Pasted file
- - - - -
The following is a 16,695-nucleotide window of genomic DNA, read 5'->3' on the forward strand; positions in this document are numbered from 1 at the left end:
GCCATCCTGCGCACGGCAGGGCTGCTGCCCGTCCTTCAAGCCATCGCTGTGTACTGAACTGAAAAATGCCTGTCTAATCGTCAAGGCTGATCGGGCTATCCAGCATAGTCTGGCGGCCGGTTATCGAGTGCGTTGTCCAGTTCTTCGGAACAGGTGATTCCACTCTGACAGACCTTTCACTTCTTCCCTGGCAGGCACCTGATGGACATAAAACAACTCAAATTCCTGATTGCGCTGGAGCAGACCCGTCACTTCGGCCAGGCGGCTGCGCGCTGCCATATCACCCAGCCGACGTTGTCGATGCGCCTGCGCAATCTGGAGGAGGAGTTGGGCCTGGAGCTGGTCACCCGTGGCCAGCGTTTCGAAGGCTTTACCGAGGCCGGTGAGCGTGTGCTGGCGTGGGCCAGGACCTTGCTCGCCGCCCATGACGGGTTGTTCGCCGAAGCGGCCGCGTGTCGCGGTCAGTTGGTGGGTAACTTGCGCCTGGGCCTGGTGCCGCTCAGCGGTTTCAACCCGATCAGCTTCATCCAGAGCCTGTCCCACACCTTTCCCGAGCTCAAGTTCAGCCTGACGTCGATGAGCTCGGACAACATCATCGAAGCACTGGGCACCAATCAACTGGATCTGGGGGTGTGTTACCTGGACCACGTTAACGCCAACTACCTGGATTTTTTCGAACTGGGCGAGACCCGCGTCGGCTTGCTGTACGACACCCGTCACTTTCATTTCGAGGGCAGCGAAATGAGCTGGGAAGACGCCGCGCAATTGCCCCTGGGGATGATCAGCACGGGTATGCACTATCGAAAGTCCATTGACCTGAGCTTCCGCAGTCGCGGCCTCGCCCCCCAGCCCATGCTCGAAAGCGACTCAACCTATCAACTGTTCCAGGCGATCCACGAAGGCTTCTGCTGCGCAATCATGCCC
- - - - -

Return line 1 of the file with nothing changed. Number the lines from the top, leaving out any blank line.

The following is a 16,695-nucleotide window of genomic DNA, read 5'->3' on the forward strand; positions in this document are numbered from 1 at the left end: